I have reviewed many war films before, but none of them has been like this one. The common phrase ‘history is written by the victors’ is often true of films; there have been few movies set from the perspective of the German’s in the years since the Second World War, with good reason, but there are still important stories to tell from that side of the conflict. Other than this film, I can only think of one other (The Aftermath, a very forgettable drama from a few years ago). It isn’t that the film is sympathetic to the Nazi regime, quite the opposite, but any movie in which Adolf Hitler is the main protagonist is sure to raise some eyebrows.
I remember talking about this film with my correspondent Ian (who sent me this film), and he said that the film almost makes you feel sorry for the dictator. While I certainly don’t think that was the films’ intent, I can see where he’s coming from. Fair warning to anyone who hasn’t heard of it; it is like no other war film you will ever see. It’s dark, shocking, and utterly riveting. It’s a story of some of histories darkest psyches unravelling as their impending doom looms over them.
In the dying days of the Second World War, Adolf Hitler assembles his top generals and soldiers in his bunker in Berlin, just as the Red Army is closing in. As it becomes more apparent that their situation is hopeless, the despot’s mind begins to unravel as he questions everyone around him and makes arrangements for his demise.
Refreshingly, this is a film I can talk about at length without spoiling it for anyone. We all know how Hitler’s life came to an end after all, but what this film offers is a glimpse at the final days and hours of one of history’s most evil men, as he crumbles from a feared leader in the eyes of his subjects to a frail man falling apart as much in his mind as his body. I’m well aware that this film is not a documentary, so it is wise to allow for some artistic licence, but it has the authoritative feel of a well-researched piece of historical drama; after all, it is based on the diaries of Hitler’s secretary.
It would help if you went into this film expecting something more resembling a political thriller than a war film. There are depictions of battles like many other films of this ilk, but the focus is more on the unfolding drama below ground than above it. Most of the film takes place inside Hitler’s bunker, giving it a claustrophobic feel that only adds to the film’s sense of dread. The bunker feels like a character in itself, only adding to the dismay and mental anguish as the doomed regime deals with its final few days. The walls are very much closing in around them, and they don’t want to be around when it’s the Russians closing in instead.
It certainly isn’t a film for the faint of heart either. It includes several graphic scenes of injury detail and several other examples of the horrors of war. Then there’s the issue of hearing (or rather, reading) the dialogue from the Nazi characters, extolling their virtues and talking of their wish for the extermination of other races. Their general contempt for their civilians will chill you to the core. Even if this is a work of fiction, the accuracy of the portrayals and the fact the dialogue is in German is enough to make it all seem too real for comfort.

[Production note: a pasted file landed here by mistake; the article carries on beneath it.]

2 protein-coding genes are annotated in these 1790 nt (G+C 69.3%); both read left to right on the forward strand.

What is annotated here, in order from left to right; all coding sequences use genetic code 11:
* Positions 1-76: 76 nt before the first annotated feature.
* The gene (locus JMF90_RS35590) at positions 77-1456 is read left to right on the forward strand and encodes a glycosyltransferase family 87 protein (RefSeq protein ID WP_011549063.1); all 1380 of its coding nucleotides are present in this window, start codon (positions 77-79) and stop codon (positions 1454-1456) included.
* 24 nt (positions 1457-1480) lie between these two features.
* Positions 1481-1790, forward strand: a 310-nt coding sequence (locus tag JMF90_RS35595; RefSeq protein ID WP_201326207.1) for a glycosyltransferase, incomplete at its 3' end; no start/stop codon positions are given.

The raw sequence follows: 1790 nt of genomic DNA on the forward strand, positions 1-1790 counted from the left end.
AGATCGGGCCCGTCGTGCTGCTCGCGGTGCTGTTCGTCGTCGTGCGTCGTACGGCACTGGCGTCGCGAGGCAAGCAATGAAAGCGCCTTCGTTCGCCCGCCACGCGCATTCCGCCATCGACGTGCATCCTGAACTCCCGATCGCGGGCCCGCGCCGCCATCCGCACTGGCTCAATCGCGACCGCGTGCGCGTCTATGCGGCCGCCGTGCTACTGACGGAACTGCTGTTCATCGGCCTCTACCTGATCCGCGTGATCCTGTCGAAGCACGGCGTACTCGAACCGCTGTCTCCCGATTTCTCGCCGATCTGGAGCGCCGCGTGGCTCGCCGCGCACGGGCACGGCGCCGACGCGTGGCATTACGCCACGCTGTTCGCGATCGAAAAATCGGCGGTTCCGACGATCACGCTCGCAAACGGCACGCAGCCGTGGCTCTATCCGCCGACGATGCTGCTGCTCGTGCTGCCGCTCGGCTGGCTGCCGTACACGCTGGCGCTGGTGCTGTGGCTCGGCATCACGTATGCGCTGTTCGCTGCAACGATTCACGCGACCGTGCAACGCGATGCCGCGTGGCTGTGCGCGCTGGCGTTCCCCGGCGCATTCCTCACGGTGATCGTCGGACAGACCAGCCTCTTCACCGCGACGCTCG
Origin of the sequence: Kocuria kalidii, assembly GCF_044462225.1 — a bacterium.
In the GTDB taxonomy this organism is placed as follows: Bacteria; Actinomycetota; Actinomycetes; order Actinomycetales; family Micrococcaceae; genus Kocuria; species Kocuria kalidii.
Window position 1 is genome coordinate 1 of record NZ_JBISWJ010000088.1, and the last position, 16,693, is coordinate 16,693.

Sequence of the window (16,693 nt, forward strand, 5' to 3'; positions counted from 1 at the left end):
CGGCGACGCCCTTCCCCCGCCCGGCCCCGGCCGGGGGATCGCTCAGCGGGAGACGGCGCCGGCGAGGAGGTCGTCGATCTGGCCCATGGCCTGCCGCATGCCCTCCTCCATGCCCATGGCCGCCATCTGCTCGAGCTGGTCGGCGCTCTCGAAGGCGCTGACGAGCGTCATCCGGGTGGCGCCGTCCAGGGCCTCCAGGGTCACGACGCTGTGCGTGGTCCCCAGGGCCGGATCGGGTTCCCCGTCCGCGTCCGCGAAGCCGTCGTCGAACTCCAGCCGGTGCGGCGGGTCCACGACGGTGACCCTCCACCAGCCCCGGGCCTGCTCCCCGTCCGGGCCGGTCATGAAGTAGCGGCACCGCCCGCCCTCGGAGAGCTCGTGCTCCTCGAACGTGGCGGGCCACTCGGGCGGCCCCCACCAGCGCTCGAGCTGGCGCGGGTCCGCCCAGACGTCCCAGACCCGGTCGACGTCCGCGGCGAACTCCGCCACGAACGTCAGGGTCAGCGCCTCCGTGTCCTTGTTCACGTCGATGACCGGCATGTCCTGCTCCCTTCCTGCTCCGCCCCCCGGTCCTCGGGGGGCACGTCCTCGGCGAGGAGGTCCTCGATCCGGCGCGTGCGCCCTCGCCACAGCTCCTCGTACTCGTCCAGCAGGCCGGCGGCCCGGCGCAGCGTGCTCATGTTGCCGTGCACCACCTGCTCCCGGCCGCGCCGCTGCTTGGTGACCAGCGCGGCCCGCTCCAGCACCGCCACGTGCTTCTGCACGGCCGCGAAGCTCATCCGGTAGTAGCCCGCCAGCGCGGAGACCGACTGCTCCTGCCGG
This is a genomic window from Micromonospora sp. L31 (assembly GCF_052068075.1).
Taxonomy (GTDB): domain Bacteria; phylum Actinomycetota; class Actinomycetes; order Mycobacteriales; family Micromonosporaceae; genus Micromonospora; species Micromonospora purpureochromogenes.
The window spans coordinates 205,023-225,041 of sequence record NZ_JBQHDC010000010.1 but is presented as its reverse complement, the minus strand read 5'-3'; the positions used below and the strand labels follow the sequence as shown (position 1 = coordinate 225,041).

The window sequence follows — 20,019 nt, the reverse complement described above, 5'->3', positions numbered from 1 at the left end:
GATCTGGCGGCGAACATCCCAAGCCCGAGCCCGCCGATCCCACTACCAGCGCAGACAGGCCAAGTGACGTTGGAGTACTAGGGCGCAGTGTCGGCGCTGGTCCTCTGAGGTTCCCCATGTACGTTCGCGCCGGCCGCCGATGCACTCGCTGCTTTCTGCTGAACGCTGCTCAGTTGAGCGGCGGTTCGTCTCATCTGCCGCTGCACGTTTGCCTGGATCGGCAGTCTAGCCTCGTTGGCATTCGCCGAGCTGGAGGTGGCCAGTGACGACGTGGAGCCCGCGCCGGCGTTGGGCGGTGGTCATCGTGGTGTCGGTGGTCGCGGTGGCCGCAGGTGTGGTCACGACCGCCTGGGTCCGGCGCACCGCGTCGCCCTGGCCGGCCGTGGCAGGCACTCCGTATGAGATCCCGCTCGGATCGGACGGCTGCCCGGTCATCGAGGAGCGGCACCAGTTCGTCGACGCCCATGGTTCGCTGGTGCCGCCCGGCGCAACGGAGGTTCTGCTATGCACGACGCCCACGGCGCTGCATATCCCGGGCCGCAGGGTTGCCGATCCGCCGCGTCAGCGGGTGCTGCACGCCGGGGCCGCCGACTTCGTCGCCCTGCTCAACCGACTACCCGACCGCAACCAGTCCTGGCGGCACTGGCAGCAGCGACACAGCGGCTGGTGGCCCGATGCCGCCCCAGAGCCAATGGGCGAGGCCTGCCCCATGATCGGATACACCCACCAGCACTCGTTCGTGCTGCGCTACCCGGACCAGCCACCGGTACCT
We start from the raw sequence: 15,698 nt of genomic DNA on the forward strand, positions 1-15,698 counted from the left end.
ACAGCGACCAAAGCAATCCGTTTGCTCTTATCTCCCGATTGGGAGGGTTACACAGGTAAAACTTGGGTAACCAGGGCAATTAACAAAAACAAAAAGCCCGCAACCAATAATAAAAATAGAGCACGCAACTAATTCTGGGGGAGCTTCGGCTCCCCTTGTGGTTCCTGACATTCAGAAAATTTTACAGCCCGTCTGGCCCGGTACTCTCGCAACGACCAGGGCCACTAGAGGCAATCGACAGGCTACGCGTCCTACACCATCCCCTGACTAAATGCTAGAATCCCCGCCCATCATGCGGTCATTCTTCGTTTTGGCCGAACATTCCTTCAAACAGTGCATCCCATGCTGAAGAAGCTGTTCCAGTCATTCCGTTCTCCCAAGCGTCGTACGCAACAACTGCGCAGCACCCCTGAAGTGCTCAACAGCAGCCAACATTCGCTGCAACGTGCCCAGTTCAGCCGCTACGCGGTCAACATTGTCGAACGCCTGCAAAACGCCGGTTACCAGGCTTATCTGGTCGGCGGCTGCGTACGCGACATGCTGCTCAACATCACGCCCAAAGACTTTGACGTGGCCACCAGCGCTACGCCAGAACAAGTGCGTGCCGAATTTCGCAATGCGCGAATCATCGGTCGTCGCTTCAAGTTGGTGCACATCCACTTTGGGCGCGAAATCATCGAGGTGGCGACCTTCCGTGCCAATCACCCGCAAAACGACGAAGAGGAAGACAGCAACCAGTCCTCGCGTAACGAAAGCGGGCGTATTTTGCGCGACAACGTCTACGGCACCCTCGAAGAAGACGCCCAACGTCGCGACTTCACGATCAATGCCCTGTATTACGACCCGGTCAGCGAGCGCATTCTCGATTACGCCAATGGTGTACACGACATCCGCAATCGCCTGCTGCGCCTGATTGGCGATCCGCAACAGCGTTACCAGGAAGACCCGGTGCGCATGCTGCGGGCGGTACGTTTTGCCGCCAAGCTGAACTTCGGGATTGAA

It is the performances that make the film come to life. In particular, the central performance of Bruno Ganz is astonishing. It’s so realistic that it’s bone-chilling. Furthermore, it shows the ill-health the Nazi leader was in at the time. Rather than standing out as a strong, charismatic leader, he instead cuts a weak, rather pathetic figure. His vitriol has not weakened, but his body and mind certainly have. Ganz’s performance in the strategy meeting scenes are a tour de force, as the mask of self-assuredness drops, and we see a Hitler who is defeated in his mind long before the war was lost.
I feel I must also applaud how the film is scripted and directed. Its runtime exceeds two hours, but it doesn’t feel anywhere near as long as that, the sign of a genuinely engaging narrative and the composition of its more tense scenes are masterful. Highlighting the sense of claustrophobia the film has by setting the pivotal scenes in a cramped room, as the characters start to turn on each other with the enemy drawing ever nearer. It is remarkable stuff.
This film may not be to everyone’s tastes, I must say. Firstly the fact that it’s all in German will put many people off. Still, I preferred seeing these German characters speak their language to each other. It is a German film (well, German co-production) after all, but it is a reasonably accessible experience. The subtitles are easy enough to follow. Even for a particularly dialogue-heavy film, it’s easy to understand what is going on. Its content may also put people off, and that too is understandable. Even if the film isn’t at all sympathetic towards Hitler, it does humanise him a fair bit, but that is partly what makes it all so unnerving.
Overall, I thoroughly enjoyed this film. It’s a welcome change of pace from the usual WWII fare. Focusing on what was going on in the ‘enemy camp’, as it were, rather than telling a familiar story, it feels like a fresh experience. It is a difficult watch, yes, I can’t deny that, but its portrayal of these unsavoury characters is what makes the film so chilling, they are monsters, but they’re human, and that’s what makes them so scary, the fact the people like this can (and indeed still do) exist. Helping this along by some truly fantastic acting and direction, highlighted by an incredible leading performance, Downfall may well be one of the best WWII films I’ve seen in recent memory.